As we have seen, the use of horticulture for healing has a long history. In 1699 Leonard Maeger, writing in the English Gardener advised his countrymen ‘to spend their spare time in the garden, either digging, setting out, or weeding; there is no better way to preserve your health’

Dr. Benjamin Rush, pioneer psychiatrist, and a signer of the American Declaration of Independence, declared in his time that ‘digging in the soil has a curative effect on the mentally ill’.

Following both World War I and II, veterans’ hospitals made increased use of gardening as therapy in the treatment and reeducation of injured soldiers. Volunteers from garden clubs brought the delights and benefits of their hobby to thousands of men recovering from battle.

Gardening with individuals who are differently-abled can show surprising results both in improving motor skills and in reducing stress. Twenty minutes of watering and tending plants produces visible calm.

By blending gardening and nutritional education, participants begin engaging in healthier behaviour, becoming more active and improving their diets.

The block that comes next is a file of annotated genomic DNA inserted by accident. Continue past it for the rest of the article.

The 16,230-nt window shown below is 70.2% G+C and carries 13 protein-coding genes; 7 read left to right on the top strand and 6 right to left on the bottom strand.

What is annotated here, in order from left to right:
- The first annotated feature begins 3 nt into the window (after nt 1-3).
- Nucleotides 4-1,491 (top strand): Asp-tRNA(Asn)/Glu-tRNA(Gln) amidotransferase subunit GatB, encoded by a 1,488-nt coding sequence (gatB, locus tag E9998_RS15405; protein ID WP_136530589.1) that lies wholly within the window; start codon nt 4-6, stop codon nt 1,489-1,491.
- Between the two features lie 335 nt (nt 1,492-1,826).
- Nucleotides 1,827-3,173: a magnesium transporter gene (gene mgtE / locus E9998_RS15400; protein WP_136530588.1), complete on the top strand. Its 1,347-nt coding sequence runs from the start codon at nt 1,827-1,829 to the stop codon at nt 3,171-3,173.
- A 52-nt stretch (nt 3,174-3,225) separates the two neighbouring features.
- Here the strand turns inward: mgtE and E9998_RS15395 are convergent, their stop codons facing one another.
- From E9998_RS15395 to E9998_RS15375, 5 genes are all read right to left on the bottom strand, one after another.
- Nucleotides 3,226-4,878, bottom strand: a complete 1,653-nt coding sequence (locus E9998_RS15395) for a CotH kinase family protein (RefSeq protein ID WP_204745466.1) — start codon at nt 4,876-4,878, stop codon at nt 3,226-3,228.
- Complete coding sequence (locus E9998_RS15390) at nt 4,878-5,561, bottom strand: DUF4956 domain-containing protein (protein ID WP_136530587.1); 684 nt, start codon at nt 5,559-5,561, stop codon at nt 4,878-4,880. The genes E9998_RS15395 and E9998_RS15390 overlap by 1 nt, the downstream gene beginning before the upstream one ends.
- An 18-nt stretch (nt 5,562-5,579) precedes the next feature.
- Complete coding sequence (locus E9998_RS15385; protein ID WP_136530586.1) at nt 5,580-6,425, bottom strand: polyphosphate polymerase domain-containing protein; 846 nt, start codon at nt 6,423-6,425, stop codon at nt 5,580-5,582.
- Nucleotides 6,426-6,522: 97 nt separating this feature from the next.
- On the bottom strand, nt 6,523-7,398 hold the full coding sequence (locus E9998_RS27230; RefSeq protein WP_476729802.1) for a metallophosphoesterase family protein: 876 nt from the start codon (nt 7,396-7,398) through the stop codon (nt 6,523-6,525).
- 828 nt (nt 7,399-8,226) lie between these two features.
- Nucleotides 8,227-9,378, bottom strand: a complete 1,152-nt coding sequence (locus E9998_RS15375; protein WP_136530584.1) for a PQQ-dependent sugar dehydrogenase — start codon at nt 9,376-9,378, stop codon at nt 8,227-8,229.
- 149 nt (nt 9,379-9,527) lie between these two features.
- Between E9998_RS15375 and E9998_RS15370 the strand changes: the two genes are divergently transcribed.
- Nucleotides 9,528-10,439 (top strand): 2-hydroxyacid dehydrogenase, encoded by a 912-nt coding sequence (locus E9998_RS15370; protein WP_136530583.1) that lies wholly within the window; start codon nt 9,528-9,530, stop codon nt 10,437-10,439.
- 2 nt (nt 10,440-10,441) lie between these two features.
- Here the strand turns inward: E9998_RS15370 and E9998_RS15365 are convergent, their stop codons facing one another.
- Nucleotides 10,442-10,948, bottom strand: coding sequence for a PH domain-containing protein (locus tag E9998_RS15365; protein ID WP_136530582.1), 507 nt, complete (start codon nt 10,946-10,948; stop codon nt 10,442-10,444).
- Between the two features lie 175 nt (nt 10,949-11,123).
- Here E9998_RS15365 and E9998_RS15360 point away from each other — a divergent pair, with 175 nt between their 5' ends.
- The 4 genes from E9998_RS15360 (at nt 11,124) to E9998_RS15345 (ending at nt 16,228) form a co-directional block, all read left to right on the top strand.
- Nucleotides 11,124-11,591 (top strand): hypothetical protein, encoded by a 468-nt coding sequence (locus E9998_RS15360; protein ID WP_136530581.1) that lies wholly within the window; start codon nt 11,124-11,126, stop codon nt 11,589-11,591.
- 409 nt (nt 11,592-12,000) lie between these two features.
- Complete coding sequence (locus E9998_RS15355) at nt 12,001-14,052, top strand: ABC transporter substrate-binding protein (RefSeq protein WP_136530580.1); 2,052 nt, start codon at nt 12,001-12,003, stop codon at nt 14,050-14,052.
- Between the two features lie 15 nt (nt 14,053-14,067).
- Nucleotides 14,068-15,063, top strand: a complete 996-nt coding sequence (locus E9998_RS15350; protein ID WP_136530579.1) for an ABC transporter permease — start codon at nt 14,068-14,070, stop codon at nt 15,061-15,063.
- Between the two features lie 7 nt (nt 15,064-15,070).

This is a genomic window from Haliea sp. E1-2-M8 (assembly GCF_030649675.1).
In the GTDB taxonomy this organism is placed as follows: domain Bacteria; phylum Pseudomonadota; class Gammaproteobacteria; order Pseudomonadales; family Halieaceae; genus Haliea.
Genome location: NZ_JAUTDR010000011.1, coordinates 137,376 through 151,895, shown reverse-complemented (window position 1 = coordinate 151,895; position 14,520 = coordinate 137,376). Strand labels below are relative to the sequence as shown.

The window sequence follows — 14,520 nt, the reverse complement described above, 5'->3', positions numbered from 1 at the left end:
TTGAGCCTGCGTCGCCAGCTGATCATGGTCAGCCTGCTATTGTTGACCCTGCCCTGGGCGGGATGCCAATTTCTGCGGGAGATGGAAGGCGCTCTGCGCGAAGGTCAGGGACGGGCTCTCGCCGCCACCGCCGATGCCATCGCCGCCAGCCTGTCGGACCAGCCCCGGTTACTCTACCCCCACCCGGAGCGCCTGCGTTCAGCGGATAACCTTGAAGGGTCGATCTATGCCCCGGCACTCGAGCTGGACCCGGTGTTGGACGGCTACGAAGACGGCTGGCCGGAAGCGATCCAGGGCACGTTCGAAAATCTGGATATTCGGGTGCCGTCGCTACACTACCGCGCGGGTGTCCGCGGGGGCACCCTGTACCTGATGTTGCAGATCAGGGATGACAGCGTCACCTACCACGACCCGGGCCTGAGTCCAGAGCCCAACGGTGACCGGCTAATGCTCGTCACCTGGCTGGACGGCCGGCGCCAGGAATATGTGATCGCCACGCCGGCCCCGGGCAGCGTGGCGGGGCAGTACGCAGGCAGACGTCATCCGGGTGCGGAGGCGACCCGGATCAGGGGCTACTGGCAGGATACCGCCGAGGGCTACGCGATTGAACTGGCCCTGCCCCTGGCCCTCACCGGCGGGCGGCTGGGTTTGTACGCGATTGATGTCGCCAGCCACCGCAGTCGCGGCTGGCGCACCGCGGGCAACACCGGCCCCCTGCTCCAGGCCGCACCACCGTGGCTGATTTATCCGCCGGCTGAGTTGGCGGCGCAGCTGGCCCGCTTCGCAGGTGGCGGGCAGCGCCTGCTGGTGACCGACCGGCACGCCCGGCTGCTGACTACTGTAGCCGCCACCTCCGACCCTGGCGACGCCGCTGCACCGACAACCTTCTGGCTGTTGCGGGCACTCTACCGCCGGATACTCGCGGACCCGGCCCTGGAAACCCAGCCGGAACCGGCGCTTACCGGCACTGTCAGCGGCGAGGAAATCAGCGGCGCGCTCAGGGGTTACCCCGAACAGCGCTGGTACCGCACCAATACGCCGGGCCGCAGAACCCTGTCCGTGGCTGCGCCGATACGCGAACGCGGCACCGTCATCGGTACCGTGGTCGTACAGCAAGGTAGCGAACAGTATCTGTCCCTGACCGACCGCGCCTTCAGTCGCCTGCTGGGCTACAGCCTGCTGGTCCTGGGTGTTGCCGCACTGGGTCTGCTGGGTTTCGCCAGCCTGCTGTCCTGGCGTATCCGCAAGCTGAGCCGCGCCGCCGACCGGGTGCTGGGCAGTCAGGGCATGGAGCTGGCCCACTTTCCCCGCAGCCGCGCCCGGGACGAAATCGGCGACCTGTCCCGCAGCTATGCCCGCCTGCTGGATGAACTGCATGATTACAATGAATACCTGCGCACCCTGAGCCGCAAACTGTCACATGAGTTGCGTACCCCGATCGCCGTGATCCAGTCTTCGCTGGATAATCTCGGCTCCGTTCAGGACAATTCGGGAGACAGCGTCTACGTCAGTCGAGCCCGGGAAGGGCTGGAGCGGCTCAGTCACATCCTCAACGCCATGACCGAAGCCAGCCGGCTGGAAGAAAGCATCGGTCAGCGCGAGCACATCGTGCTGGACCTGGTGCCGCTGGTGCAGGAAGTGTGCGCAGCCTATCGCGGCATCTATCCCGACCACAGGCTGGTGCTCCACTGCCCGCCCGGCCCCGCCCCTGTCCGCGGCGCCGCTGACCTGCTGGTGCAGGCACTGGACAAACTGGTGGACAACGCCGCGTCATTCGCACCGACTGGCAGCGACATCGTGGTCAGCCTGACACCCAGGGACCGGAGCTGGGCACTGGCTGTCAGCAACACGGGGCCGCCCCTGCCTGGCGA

As a therapy, gardening is unique in that a living medium – plants – is used. Differently-abled people get a hands-on connection with the natural environment and life cycle. By caring for plants individuals work with a product firmly anchored in reality. Participants realise that they have an effect on something else that is living. Changes in behaviour, emotional expression and reliability have occurred.

Some differently-abled gardeners feel a reversal of dependency when they see that they can function independently and garden for themselves. This can bring about a tremendous improvement in feelings of self esteem. Group gardening activities promote social interaction. Changes in outlook take place as participants wonder what will come up next week, or what will they plant next year.